On April 6, Mississippi Governor Phil Bryant signed into law SB 2504, which reenacts and amends the Mississippi S.A.F.E. Mortgage Act. Among other things, the legislation (i) revises licensure and continuing education requirements for mortgage loan originators; (ii) modifies books, accounts, and records storage and filing requirements; (iii) ensures timely and accurate mortgage licensee reporting in the Nationwide Mortgage Licensing System and Registry (NMLS); and (iv) specifically provides that “[f]ailure to file accurate, timely, and complete reports on the [NMLS] may result in a violation of this chapter, resulting in a civil penalty.”
On June 1, the Conference of State Bank Supervisors announced that the Illinois Department of Financial and Professional Regulation (IDFPR) will now use the National SAFE Mortgage Loan Originator (MLO) Test with Uniform State Content, making it the 52nd state agency to adopt the test. Under the new process, Illinois licensees who pass the SAFE MLO Test with Uniform State Content no longer need to take an additional, state-specific test. IDFPR Secretary Bryan Schneider commented on the streamlined test process saying, “[b]y providing a more effective regulatory experience, we foster the creation of a regulatory environment conducive to strong economic growth and opportunity.”
On March 21, Indiana Governor Mike Pence signed H.B. 1181, which makes various revisions to Indiana laws concerning, among other things, (i) first mortgage lien lenders; (ii) persons licensed under the Uniform Consumer Credit Code; (iii) exempt threshold amounts for credit; and (iv) debt management companies. Various sections of the bill are effective immediately, while others will take effect July 1, 2016.
On October 21, the Georgia Department of Banking and Finance (the Department) announced a consent order with a South Carolina-based mortgage lender and its individual owner to resolve a Notice of Intent to Revoke Annual License and an Order to Cease and Desist. The Department alleged that the individual and the company violated the Georgia Residential Mortgage Act by (i) making false statements or misrepresentations to the Department; (ii) making false statements and misrepresenting material facts in mortgage loan documents; (iii) operating an unapproved branch with an unapproved branch manager; (iv) failing to perform the appropriate background checks on covered employees; and (v) transacting business with an unlicensed person who was not exempt from licensing requirements. Under the terms of the Order, the individual is prohibited from (i) applying for a Georgia mortgage loan originator, mortgage broker, or mortgage lender license; (ii) serving as a director, officer, or any other equivalent role for a Georgia mortgage broker or lender; and (iii) acting as a branch manager for a Georgia branch of a Georgia licensed mortgage broker or lender. In addition, the lender must pay $29,000 to the Department and $1,000 to the State Regulatory Registry, LLC to support the NMLS. The lender also must surrender its license from the Department.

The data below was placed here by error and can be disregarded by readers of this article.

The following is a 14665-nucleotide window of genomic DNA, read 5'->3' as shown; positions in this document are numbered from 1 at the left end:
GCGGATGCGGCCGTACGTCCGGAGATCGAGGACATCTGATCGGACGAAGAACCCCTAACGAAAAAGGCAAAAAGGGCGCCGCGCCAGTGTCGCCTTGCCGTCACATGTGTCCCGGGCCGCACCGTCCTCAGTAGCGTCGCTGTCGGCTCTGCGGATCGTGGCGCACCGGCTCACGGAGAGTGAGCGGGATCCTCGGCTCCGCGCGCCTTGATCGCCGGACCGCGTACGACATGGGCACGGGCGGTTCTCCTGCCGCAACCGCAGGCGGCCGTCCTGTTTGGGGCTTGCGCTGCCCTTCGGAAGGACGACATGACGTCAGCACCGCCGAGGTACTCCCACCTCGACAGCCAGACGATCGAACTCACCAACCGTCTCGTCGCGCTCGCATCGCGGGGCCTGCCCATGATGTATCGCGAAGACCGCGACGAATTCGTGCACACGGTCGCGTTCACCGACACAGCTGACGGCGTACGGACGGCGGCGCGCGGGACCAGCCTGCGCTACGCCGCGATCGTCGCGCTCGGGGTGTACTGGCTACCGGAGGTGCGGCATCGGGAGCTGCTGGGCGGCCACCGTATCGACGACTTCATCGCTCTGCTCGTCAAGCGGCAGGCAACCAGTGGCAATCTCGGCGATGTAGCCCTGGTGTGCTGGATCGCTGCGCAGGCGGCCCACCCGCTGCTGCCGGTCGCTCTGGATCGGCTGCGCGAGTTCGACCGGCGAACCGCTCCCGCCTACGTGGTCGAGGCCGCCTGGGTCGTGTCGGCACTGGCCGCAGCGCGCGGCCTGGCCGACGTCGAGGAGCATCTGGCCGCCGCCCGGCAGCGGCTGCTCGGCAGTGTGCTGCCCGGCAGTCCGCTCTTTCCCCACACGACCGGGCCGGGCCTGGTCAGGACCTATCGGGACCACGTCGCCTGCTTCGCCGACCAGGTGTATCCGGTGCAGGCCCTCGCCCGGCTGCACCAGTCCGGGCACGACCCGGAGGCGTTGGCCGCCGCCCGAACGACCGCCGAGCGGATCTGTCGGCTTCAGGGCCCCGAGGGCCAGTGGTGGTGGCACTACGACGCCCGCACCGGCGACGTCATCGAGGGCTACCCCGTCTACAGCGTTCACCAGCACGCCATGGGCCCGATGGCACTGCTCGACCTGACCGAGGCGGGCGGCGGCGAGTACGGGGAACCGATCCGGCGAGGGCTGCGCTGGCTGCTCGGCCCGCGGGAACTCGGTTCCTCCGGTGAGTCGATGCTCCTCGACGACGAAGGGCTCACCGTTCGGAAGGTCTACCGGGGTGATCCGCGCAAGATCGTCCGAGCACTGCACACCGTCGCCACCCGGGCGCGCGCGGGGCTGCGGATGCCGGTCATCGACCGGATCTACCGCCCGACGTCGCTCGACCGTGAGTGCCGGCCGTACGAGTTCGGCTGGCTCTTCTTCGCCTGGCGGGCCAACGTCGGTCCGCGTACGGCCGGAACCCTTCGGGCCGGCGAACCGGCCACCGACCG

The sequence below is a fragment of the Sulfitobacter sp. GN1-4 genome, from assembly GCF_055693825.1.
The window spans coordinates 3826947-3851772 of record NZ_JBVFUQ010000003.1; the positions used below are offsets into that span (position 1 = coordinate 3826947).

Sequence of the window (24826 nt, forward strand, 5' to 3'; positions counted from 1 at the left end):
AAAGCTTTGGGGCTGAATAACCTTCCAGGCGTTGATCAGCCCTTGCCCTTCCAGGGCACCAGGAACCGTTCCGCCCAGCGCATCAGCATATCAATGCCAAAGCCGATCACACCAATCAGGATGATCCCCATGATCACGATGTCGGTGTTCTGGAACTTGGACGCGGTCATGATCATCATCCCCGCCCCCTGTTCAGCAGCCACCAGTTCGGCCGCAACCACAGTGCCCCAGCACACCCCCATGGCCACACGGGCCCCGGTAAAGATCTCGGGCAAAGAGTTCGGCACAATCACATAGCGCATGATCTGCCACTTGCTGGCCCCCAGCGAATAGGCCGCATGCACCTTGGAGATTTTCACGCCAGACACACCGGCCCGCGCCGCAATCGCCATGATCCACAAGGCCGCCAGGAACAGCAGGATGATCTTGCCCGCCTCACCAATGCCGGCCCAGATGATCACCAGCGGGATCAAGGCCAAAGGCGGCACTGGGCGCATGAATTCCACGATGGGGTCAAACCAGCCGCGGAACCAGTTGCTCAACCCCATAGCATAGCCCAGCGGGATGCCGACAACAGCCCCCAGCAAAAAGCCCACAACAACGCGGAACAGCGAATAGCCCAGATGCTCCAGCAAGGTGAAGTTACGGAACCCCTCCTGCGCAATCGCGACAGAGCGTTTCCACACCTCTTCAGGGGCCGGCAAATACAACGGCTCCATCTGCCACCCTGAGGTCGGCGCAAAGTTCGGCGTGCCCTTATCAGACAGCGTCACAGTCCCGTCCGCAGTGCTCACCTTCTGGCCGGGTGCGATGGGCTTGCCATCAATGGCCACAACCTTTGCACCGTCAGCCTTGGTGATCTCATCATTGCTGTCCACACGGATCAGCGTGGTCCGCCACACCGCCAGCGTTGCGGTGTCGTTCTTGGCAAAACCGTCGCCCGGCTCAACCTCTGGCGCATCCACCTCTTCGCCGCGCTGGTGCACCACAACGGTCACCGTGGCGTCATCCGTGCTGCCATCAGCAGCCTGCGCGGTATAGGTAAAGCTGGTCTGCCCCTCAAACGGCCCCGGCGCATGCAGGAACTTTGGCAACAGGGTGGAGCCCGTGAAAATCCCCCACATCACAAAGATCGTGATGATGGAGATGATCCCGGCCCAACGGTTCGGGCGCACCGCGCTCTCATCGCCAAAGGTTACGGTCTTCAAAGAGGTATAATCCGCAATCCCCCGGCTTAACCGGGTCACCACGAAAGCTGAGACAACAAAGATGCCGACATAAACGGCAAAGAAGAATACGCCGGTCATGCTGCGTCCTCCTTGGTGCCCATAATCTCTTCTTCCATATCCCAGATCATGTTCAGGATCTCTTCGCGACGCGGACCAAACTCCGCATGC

Nevada Assembly Passes Legislation Relating to Mortgage Lending and Servicing Regulation, Licensing and Fees
On June 9, Governor Brian Sandoval (R-NV) signed into law AB 480, which revises existing law concerning the licensing and regulation of escrow agents and escrow agencies. The law also authorizes a wholesale lender from outside the state to operate in Nevada as a mortgage broker or mortgage banker, and increase fees related to those roles. Further, the bill requires the Commissioner of Mortgage Lending to prescribe by regulation the requirements for licensing, regulation and discipline of mortgage servicers. Specific sections of the bill – 101.3, 101.7, and 103 – are effective immediately, while others become effective January 1, 2016.